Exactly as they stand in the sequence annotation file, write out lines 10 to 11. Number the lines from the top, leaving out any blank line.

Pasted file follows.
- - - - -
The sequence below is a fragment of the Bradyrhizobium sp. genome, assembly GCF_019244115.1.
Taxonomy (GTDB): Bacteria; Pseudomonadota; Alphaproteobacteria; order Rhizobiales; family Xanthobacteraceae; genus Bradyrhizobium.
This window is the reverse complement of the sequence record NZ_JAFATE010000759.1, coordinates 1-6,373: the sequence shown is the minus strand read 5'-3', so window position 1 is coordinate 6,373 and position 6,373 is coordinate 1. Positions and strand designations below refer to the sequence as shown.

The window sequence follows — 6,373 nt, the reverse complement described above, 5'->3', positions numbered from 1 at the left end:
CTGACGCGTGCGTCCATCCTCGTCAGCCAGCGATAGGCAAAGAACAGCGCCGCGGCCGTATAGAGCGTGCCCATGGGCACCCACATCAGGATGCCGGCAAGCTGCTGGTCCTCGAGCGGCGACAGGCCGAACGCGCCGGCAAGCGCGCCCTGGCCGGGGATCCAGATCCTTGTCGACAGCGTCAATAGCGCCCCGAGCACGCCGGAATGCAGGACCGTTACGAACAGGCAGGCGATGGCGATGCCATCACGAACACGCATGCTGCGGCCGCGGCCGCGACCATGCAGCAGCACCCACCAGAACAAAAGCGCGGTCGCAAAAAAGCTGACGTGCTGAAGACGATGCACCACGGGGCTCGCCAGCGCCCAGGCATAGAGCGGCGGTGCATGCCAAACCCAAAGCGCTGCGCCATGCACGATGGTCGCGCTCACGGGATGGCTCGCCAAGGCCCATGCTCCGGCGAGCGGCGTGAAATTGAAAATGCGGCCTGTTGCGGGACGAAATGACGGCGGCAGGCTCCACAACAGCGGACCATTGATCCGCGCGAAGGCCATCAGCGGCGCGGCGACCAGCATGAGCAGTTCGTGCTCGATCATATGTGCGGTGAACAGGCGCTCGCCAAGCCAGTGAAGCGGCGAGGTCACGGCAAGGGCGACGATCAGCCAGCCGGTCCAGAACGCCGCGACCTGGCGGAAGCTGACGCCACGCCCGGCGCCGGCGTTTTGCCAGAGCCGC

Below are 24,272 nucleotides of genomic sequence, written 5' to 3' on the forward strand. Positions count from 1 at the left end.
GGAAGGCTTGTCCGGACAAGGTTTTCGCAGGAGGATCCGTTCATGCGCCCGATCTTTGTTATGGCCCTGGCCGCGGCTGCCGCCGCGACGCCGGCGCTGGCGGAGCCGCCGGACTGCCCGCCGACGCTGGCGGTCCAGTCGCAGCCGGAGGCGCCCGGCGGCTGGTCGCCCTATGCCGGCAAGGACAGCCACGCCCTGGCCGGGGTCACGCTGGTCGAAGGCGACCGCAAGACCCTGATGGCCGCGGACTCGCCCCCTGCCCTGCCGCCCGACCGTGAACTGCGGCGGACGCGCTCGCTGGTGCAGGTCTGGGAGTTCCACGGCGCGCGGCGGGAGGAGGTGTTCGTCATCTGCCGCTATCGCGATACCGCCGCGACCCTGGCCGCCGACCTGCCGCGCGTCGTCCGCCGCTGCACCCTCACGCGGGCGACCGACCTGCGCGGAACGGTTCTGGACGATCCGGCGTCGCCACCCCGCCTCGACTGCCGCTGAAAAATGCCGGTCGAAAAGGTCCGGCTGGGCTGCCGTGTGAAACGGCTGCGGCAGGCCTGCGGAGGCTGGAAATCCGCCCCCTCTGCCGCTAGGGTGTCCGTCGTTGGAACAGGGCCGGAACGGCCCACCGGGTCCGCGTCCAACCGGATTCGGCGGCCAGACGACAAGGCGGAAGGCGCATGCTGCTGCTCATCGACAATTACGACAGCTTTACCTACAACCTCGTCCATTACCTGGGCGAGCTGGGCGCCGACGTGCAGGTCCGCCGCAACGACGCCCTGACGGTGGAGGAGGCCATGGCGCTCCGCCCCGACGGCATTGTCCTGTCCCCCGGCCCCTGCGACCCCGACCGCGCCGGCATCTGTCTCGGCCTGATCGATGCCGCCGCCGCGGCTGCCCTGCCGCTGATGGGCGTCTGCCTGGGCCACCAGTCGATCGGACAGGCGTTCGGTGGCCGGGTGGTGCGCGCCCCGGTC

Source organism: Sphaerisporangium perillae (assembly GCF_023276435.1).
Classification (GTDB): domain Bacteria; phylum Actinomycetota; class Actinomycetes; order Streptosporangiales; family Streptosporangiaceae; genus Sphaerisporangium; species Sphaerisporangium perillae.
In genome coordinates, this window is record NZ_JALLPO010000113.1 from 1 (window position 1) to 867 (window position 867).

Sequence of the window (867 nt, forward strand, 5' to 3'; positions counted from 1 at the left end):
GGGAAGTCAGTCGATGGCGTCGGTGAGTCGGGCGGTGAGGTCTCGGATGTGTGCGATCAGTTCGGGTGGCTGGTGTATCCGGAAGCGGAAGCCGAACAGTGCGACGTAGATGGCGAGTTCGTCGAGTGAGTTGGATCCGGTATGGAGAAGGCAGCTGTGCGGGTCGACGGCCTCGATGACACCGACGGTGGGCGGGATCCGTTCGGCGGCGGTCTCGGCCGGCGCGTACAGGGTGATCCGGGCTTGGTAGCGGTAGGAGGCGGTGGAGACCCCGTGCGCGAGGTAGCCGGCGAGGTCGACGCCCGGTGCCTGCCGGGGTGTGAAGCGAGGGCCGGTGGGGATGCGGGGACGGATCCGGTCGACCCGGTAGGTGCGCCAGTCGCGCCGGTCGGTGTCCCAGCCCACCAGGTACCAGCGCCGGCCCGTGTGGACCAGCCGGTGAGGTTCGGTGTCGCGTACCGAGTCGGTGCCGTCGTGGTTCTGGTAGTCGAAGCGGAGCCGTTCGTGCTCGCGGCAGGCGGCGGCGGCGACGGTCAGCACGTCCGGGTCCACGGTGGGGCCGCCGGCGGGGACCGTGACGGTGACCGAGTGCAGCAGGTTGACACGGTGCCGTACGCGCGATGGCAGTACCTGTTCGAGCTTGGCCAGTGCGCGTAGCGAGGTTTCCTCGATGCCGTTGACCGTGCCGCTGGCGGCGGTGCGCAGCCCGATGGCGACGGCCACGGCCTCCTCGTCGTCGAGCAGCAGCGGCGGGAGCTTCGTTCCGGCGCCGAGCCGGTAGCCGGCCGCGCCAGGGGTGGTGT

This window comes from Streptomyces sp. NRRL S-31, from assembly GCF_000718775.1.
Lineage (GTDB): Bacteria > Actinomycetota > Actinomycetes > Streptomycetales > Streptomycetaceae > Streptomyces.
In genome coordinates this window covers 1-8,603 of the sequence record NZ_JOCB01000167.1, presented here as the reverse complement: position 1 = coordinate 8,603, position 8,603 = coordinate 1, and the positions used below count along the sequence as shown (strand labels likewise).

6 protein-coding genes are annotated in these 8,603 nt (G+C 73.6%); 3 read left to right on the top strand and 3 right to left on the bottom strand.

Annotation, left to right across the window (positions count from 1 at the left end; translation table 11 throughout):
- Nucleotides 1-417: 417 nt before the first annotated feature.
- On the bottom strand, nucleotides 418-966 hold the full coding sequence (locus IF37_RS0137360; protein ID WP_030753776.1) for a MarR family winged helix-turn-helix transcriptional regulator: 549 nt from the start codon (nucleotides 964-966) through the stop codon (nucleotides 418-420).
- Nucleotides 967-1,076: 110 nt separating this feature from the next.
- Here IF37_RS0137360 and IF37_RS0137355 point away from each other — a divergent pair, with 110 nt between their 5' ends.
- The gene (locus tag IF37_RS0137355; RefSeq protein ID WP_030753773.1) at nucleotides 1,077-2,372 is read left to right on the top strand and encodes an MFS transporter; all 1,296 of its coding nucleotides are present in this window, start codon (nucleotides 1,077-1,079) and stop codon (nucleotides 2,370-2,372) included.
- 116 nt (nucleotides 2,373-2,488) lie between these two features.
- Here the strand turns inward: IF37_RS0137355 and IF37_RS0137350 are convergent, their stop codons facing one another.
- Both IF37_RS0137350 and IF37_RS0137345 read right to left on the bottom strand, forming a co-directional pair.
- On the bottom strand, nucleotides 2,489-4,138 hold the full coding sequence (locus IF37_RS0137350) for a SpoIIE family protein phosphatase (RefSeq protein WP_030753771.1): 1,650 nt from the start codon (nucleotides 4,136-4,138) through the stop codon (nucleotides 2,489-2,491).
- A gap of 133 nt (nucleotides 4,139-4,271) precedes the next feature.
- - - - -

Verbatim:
In genome coordinates, this window is record NZ_JALLPO010000113.1 from 1 (window position 1) to 867 (window position 867).

Sequence of the window (867 nt, forward strand, 5' to 3'; positions counted from 1 at the left end):